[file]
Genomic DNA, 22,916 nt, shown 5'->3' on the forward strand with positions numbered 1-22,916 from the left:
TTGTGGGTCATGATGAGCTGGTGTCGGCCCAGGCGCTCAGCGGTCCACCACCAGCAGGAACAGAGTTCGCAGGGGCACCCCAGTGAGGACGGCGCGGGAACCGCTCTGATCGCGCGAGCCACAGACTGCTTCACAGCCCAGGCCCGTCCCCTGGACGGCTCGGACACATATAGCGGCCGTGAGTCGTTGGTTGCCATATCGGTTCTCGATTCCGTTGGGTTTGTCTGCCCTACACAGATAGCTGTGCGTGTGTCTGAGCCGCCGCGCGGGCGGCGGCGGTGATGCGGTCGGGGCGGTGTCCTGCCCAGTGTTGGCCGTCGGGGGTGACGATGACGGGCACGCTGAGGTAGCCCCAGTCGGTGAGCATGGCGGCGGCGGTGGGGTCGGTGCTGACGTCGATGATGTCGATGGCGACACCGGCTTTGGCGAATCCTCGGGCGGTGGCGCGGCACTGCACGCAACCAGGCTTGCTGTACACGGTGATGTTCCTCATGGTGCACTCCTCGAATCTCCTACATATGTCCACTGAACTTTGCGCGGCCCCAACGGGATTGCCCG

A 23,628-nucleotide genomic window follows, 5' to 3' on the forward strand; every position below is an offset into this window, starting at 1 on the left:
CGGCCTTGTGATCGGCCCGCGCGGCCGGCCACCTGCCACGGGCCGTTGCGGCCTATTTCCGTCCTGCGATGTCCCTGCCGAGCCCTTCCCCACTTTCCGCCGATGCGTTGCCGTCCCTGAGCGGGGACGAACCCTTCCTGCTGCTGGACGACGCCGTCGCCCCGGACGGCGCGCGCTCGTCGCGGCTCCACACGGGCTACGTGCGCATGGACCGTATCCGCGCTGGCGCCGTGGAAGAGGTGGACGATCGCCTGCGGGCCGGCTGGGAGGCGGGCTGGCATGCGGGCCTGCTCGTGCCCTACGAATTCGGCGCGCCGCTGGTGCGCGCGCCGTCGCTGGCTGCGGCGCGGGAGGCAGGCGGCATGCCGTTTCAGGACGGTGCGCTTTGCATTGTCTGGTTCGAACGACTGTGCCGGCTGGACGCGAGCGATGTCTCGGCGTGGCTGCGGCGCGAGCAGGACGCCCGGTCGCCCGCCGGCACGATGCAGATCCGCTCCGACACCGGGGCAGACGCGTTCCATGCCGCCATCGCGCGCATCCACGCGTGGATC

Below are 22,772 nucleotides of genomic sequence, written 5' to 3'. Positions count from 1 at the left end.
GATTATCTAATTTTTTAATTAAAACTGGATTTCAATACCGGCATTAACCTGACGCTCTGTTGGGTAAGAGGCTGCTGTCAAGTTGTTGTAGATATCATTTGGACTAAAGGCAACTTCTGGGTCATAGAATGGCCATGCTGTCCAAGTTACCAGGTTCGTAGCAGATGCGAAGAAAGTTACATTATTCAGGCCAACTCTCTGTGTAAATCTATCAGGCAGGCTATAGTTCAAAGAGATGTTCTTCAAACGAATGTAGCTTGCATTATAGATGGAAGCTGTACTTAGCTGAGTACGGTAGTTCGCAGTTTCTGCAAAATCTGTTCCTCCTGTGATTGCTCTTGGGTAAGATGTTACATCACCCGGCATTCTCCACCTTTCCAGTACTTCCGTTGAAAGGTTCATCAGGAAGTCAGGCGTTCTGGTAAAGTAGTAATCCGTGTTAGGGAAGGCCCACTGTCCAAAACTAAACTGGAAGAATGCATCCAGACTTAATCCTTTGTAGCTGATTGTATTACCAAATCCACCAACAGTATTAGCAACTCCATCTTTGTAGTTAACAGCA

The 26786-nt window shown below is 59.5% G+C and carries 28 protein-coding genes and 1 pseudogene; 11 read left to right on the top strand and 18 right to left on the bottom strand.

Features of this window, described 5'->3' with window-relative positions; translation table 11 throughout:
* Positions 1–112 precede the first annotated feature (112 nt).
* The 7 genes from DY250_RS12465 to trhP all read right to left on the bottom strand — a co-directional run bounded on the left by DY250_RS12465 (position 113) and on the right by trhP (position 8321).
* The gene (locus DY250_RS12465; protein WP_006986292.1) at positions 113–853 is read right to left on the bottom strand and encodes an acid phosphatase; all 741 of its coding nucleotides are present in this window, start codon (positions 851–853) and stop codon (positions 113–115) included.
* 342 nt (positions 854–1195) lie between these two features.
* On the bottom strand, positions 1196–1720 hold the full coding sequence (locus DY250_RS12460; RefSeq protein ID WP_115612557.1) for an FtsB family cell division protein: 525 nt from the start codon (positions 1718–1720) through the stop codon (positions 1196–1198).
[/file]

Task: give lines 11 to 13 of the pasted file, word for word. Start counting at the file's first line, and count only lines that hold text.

* The gene (locus DY250_RS12465; protein WP_006986292.1) at positions 113–853 is read right to left on the bottom strand and encodes an acid phosphatase; all 741 of its coding nucleotides are present in this window, start codon (positions 851–853) and stop codon (positions 113–115) included.
* 342 nt (positions 854–1195) lie between these two features.
* On the bottom strand, positions 1196–1720 hold the full coding sequence (locus DY250_RS12460; RefSeq protein ID WP_115612557.1) for an FtsB family cell division protein: 525 nt from the start codon (positions 1718–1720) through the stop codon (positions 1196–1198).